We’re currently discussing the degree to which the PLOS “not the gatekeeper” model can work in HSS, and will let people in on that discussion. What I can say for sure is that there will be a rigorous but constructive peer-review process that will accept high-quality work, however niche, without bars on resubmission, and certainly no outright rejection without review or reasonable comment. I am in favour of double-blinding submissions in order to ensure fair review (and also to utterly divorce finance from editorial), but this is still under discussion. Only once something has been through the review process will any form of finance be brought up. The decisions of the finance committee on article “targets” cannot be made available, externally or internally, until the end of the year when the next set of prices and targets are revealed. In other words, if we fall short, we fall short, and will have to have backup budget to cover this rather than any form of compromise.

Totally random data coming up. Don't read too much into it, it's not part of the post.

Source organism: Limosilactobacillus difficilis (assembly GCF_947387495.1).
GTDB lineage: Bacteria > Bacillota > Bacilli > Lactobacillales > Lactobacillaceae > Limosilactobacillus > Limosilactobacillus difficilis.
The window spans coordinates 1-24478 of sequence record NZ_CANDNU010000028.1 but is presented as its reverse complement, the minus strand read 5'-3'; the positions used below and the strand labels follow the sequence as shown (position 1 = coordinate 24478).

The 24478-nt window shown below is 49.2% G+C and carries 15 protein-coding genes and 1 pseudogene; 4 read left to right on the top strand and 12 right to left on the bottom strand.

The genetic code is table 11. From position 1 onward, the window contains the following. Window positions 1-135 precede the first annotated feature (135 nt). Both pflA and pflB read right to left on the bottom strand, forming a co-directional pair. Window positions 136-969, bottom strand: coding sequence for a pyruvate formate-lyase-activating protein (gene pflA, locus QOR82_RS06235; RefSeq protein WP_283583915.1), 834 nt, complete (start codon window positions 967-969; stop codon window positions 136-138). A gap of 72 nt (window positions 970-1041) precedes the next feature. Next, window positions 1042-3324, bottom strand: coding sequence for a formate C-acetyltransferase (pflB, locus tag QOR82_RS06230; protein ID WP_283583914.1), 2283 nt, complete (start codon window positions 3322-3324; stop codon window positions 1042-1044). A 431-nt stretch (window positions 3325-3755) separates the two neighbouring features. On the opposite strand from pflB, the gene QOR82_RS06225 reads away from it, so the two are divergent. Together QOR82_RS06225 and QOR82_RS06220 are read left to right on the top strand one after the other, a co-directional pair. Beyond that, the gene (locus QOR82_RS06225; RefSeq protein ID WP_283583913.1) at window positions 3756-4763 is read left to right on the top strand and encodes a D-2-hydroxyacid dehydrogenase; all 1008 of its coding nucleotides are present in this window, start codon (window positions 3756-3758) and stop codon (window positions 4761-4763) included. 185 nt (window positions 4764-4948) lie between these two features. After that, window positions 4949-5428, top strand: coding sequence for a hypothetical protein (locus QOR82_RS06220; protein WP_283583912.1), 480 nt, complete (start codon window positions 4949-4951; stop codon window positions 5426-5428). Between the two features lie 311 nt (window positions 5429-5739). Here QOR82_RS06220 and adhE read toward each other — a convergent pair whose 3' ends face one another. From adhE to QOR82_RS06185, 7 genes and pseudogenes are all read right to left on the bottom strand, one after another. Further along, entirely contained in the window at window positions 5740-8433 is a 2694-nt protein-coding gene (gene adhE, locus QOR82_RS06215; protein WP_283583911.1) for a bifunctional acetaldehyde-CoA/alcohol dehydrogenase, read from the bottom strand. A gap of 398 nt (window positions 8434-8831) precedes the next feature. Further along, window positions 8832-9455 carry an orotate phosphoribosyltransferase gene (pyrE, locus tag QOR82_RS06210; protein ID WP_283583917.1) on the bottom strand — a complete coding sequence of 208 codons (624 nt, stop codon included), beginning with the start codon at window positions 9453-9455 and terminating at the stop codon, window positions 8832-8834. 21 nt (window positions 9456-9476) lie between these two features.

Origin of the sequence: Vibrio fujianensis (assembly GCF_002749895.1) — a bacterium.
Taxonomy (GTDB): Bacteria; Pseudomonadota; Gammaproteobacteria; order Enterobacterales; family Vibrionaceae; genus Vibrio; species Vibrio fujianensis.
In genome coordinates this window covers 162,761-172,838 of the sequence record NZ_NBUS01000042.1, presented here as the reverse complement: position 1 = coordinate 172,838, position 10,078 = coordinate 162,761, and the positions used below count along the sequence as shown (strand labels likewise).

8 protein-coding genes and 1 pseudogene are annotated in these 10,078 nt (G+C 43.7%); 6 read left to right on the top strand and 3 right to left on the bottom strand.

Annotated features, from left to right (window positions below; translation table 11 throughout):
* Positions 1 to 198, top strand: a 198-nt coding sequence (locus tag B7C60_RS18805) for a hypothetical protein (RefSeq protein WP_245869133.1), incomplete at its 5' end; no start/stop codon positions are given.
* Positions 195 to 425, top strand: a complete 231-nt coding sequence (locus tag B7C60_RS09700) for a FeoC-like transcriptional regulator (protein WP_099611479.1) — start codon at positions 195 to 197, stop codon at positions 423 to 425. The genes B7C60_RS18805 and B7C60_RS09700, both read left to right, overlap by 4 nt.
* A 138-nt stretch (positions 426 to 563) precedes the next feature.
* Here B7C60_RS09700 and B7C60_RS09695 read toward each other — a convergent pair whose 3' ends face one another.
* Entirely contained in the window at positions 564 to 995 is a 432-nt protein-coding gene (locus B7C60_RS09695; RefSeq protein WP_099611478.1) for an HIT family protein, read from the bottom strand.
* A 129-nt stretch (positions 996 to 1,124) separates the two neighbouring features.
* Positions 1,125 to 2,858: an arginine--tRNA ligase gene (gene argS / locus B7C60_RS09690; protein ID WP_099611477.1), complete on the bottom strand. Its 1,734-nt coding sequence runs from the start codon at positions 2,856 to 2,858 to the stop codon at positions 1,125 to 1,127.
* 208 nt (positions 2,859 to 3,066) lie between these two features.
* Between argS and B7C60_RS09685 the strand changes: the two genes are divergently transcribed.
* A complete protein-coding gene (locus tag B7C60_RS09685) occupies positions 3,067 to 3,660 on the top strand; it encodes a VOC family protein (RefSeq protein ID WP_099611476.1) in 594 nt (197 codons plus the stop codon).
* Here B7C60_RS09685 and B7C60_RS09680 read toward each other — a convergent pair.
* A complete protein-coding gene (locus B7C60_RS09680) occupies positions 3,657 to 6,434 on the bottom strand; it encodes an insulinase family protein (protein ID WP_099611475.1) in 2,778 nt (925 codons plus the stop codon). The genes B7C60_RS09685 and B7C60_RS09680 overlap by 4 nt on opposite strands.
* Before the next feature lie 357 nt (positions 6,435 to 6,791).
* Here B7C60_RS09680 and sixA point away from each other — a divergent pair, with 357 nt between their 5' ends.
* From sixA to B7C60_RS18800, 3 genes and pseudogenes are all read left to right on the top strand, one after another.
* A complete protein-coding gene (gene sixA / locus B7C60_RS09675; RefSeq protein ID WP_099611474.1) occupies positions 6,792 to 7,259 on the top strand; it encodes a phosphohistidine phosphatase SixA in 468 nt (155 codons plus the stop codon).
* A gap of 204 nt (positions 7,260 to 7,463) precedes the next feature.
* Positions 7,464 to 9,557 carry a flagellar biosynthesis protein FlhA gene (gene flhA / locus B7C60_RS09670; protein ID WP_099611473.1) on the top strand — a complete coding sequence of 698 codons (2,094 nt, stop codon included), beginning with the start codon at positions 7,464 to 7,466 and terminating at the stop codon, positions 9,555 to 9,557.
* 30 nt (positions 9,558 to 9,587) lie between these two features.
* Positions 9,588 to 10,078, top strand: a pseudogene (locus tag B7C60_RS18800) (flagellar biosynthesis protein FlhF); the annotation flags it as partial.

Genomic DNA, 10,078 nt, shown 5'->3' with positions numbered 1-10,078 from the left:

Finally, how do we ensure credibility: only through people. People are what will make this project work, and that’s where we’re starting. “Build it and they will come” is a fallacy. Get the right people to build it… well, that’s a different matter.


This article was updated to remove Josie McLellan’s name as an initial LibTech consultant; she was privy to initial conversations about the project by email but has no role beyond that and remains neutral with regards to the project.

Meredith Schwartz About Meredith Schwartz

Meredith Schwartz ( is Executive Editor of Library Journal.